That day! Removed far shall be the decree:

   12. That day! Even to thee shall they come,
From Assyria and cities of fortress,
And from the fortress even to the river,
from sea to sea, and from mountain to mountain,
or, word for word,
And from the fortress even to the river and the sea,
From the sea and the mountain of the mountain.

   The last expression seems to mean, “every mountain.” — Ed.
is mentioned twice, and it means citadels and strongholds. And then, even to the river, that is, to utmost borders of Euphrates; for many take Euphrates, by way of excellence, to be meant by the word river; as it is often the case in Scripture; though it might be not less fitly interpreted of any or every river, as though the Prophet had said, that there would be no obstacle to stop their course who would hasten to Jerusalem. Even to the river then, and from sea to sea, that is, they shall come in troops from remote countries, being led by the celebrity of the holy city; for when it shall be rebuilt by God’s command, it shall acquire new and unusual honor, so that all people from every part shall assemble there. And then, from mountain to mountain, that is, from regions far asunder. This is the sum of the whole.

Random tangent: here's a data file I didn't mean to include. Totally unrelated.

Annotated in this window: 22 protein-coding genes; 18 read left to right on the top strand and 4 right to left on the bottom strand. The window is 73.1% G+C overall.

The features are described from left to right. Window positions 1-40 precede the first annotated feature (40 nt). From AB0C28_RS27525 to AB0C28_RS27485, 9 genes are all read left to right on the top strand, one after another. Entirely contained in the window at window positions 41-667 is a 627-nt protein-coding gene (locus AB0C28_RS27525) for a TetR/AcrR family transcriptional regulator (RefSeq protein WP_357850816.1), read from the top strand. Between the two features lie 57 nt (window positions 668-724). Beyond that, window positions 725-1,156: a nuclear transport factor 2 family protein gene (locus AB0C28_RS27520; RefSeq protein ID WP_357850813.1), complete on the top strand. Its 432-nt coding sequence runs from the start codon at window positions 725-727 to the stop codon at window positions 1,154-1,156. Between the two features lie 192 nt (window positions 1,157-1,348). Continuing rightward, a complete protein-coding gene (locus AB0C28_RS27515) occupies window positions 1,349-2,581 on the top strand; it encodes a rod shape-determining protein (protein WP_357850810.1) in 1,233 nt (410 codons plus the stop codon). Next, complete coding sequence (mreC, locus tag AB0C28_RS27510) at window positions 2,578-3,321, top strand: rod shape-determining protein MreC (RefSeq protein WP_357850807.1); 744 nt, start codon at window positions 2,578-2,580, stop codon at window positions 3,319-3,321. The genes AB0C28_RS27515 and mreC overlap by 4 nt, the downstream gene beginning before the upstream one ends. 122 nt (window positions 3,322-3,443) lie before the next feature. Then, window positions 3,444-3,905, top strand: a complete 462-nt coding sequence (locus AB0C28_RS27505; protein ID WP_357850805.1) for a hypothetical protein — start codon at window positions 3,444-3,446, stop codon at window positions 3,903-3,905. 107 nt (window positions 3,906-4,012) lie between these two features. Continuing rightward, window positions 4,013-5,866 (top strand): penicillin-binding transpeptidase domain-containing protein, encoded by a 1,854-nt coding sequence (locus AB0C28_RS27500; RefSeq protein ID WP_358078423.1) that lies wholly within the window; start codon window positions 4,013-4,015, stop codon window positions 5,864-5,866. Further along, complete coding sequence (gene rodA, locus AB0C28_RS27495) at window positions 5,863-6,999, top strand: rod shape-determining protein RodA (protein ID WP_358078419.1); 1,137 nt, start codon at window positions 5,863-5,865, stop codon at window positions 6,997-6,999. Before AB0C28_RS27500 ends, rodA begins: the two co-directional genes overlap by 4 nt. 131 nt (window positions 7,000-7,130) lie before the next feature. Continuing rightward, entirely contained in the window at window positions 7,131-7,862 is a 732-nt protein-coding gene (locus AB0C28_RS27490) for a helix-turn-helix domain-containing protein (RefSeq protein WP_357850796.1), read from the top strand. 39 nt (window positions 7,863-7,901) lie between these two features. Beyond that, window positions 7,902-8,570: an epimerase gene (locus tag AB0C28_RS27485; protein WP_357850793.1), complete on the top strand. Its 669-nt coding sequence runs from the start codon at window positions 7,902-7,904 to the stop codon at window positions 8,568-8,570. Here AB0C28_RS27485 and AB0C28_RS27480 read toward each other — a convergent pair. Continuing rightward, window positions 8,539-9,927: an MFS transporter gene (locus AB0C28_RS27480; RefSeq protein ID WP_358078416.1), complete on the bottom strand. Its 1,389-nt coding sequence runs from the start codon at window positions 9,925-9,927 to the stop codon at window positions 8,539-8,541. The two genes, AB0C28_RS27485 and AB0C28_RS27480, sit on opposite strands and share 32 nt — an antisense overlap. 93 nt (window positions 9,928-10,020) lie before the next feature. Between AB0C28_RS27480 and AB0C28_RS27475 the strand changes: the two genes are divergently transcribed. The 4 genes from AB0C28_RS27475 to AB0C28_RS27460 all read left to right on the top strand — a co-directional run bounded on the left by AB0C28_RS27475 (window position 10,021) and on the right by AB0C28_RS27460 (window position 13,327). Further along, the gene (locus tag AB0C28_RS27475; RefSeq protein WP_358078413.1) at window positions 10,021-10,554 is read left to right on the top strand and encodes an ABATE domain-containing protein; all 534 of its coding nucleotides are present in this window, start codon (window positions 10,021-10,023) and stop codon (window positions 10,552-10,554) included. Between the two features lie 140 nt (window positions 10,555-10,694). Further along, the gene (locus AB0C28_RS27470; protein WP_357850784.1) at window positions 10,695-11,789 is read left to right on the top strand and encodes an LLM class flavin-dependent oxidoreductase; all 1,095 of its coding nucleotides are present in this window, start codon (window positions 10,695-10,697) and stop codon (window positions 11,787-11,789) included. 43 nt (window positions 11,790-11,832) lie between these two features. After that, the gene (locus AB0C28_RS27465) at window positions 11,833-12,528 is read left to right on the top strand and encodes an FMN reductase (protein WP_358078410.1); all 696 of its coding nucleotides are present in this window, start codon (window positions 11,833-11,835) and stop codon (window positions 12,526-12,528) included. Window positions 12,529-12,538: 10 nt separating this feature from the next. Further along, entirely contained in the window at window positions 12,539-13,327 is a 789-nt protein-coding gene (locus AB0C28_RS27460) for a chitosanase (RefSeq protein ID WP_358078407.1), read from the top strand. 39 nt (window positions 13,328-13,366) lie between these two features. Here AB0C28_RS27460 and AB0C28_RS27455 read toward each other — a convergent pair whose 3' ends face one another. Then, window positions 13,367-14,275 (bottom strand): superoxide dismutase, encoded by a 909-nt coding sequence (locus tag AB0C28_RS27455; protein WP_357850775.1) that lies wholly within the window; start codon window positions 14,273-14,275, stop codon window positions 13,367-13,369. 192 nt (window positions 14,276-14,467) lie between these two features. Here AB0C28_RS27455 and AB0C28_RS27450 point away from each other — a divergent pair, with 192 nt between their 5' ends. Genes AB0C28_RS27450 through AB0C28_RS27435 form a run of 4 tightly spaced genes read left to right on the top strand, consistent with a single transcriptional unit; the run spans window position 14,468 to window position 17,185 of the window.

The Prophet then promises what all men deemed as fabulous, — that the dignity of the city Jerusalem should be so great after the return of the Jews from exile, that it would become, as it were, the metropolis of the world. One thing must be added: They who confine this passage to Christ seem not indeed to be without a plausible reason; for there follows immediately a threatening as to the desolation of the land; and there seems to be some inconsistency, except we consider the Prophet here as comparing the Church collected from all nations with the ancient people. But these things will harmonize well together if we consider, that the Prophet denounces vengeance on the unbelieving who then lived, and that he yet declares that God will be merciful to his chosen people. But the restriction which they maintain is too rigid; for we know that it was usual with the Prophets to extend the favor of God from the return of the ancient people to the coming of Christ. Whenever, then, the Prophets make known God’s favor in the deliverance of his people, they make a transition to Christ, but included also the whole intermediate time. And this mode the Prophet now pursues, and it ought to be borne in mind by us. Let us go on —